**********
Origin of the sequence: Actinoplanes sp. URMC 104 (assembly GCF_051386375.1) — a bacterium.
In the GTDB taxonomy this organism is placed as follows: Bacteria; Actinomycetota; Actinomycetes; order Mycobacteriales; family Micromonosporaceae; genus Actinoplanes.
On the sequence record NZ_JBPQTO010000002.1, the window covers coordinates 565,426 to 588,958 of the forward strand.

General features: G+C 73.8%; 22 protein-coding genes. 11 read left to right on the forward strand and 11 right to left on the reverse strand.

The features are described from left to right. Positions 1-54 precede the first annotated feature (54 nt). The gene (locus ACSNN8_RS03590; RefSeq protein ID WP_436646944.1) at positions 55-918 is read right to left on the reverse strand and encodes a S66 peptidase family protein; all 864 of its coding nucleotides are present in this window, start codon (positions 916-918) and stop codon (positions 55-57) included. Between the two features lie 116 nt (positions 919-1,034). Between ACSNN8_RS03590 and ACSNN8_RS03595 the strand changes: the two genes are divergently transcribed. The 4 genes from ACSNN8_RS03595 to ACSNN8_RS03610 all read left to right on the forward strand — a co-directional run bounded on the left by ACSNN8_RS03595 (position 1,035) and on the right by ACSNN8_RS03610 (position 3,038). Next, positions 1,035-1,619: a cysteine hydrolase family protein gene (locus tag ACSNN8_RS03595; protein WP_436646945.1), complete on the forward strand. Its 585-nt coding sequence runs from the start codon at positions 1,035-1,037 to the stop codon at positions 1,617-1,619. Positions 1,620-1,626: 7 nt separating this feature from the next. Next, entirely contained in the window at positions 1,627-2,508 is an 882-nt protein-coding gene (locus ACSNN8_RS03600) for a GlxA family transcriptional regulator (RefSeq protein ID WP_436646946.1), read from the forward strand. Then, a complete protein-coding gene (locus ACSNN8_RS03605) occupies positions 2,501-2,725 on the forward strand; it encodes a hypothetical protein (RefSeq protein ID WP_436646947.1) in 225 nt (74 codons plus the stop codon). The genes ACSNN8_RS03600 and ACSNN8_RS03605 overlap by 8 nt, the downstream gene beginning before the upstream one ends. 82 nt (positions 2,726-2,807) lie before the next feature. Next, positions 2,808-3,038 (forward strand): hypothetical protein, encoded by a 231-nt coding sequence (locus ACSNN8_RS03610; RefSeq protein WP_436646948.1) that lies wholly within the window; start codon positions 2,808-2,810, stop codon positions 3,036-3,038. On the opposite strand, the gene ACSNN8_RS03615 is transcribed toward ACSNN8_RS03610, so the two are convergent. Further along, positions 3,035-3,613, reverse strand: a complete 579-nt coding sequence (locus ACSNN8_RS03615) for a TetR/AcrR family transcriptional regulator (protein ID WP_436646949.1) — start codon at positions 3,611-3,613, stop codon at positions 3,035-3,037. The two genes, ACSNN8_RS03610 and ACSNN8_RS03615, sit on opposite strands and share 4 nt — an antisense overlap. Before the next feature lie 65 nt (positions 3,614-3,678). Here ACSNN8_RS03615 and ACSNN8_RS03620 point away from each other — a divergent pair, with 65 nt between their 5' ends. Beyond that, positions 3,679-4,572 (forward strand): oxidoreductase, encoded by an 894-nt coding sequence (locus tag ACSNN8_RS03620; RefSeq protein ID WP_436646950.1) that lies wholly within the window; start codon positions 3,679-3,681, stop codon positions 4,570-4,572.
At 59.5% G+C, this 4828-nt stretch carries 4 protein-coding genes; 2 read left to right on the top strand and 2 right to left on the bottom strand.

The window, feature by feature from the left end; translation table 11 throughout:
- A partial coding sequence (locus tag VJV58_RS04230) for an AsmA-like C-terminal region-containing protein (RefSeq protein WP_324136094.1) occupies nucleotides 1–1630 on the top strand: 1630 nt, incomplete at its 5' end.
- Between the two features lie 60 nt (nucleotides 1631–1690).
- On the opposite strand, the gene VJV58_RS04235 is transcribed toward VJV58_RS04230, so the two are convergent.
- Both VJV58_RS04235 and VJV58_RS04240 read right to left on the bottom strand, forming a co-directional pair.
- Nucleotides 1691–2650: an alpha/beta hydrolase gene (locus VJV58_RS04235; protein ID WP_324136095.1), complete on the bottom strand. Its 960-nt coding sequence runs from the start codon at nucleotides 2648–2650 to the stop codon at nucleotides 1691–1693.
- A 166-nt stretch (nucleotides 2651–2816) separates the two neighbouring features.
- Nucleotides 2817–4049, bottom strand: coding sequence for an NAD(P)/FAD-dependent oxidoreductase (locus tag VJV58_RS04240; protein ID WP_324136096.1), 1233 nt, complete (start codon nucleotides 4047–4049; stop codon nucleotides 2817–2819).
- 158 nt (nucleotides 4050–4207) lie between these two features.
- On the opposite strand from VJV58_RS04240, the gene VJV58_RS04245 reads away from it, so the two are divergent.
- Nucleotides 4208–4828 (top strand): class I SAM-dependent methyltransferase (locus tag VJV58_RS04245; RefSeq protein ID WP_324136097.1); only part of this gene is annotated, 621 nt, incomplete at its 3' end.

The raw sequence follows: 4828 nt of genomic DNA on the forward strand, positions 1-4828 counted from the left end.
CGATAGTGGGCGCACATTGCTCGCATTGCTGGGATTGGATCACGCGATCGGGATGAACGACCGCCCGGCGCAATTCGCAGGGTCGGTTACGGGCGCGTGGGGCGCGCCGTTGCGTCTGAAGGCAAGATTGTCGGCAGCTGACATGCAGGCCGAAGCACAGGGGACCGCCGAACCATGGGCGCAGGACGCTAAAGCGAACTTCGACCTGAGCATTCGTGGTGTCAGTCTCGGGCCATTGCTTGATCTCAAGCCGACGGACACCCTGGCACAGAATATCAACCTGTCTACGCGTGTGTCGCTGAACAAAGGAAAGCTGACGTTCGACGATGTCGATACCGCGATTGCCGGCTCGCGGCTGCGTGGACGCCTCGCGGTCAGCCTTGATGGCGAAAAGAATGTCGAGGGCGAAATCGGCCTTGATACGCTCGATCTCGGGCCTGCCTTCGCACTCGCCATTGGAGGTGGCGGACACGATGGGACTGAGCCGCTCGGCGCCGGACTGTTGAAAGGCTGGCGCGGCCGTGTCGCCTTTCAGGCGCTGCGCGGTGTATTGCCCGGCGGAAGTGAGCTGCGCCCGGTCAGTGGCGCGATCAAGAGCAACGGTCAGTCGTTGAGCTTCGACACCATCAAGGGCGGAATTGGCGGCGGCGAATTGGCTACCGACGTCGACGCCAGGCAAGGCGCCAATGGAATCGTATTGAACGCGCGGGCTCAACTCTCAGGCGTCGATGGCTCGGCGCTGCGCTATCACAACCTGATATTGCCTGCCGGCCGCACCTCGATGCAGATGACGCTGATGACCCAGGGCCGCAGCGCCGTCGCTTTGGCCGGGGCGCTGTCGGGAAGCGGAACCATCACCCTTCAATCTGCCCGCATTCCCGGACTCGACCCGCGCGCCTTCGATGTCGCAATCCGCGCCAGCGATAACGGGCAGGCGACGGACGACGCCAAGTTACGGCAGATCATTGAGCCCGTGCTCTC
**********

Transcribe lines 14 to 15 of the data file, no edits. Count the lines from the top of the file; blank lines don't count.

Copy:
- Nucleotides 2817–4049, bottom strand: coding sequence for an NAD(P)/FAD-dependent oxidoreductase (locus tag VJV58_RS04240; protein ID WP_324136096.1), 1233 nt, complete (start codon nucleotides 4047–4049; stop codon nucleotides 2817–2819).
- 158 nt (nucleotides 4050–4207) lie between these two features.